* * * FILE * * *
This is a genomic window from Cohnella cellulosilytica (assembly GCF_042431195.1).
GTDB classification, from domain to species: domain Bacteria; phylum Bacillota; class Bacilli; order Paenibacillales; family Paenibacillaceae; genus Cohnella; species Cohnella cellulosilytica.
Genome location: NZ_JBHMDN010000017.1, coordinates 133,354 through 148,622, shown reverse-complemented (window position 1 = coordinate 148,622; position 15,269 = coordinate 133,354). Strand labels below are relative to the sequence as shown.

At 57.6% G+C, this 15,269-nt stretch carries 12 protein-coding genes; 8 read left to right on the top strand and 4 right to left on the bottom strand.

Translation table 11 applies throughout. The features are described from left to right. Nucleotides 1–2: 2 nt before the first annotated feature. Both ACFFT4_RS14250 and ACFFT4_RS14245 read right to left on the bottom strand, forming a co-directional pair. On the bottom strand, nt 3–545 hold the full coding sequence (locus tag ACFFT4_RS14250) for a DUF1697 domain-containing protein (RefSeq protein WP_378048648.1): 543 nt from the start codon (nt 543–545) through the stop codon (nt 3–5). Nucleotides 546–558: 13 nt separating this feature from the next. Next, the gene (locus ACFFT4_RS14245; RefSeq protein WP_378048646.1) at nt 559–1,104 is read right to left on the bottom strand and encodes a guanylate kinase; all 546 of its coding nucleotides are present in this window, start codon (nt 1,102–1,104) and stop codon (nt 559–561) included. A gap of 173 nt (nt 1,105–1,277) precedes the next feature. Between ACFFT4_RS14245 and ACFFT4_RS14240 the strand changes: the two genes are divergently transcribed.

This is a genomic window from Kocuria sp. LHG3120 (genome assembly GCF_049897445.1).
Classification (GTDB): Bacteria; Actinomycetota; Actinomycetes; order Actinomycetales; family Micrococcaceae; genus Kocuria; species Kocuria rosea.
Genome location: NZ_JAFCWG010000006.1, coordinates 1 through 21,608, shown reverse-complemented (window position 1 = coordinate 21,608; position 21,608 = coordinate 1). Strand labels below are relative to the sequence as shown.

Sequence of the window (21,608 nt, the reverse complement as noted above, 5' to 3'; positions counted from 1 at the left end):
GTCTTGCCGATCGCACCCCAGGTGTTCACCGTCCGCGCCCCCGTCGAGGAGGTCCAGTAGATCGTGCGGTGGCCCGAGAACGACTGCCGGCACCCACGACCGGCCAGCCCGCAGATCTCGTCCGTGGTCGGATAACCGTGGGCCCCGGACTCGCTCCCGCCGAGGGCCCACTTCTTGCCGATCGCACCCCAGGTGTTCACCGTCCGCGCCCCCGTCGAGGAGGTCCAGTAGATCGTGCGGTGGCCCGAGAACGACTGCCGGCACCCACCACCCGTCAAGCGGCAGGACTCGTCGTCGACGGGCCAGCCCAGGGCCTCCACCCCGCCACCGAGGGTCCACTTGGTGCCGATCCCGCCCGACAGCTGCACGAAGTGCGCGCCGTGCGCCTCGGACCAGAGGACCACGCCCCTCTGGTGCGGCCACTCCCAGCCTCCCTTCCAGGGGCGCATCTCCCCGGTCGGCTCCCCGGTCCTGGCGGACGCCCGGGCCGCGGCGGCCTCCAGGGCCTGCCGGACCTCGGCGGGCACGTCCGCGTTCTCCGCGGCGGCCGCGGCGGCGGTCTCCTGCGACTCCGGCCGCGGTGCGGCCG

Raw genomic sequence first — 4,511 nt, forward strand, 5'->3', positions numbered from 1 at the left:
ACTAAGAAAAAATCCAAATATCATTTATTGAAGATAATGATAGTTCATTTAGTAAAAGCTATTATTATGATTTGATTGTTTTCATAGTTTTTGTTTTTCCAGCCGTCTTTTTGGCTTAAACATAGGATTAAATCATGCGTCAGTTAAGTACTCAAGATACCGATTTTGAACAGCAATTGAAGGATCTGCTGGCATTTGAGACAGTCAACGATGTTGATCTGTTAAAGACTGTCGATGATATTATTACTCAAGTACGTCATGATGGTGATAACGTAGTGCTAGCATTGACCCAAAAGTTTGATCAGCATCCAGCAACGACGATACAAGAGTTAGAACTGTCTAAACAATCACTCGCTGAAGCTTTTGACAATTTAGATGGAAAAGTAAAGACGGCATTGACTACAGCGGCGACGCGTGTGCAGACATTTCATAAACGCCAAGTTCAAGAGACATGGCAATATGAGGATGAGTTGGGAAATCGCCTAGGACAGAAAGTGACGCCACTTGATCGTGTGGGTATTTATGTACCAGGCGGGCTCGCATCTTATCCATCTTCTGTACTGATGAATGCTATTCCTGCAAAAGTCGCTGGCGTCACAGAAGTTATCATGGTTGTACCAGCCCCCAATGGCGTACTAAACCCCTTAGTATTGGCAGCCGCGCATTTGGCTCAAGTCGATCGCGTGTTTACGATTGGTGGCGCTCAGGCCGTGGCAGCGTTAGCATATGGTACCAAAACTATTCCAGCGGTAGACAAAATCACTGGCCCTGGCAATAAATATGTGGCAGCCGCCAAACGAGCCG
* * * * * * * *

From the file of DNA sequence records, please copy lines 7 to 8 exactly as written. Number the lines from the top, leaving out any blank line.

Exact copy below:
Classification (GTDB): Bacteria; Actinomycetota; Actinomycetes; order Actinomycetales; family Micrococcaceae; genus Kocuria; species Kocuria rosea.
Genome location: NZ_JAFCWG010000006.1, coordinates 1 through 21,608, shown reverse-complemented (window position 1 = coordinate 21,608; position 21,608 = coordinate 1). Strand labels below are relative to the sequence as shown.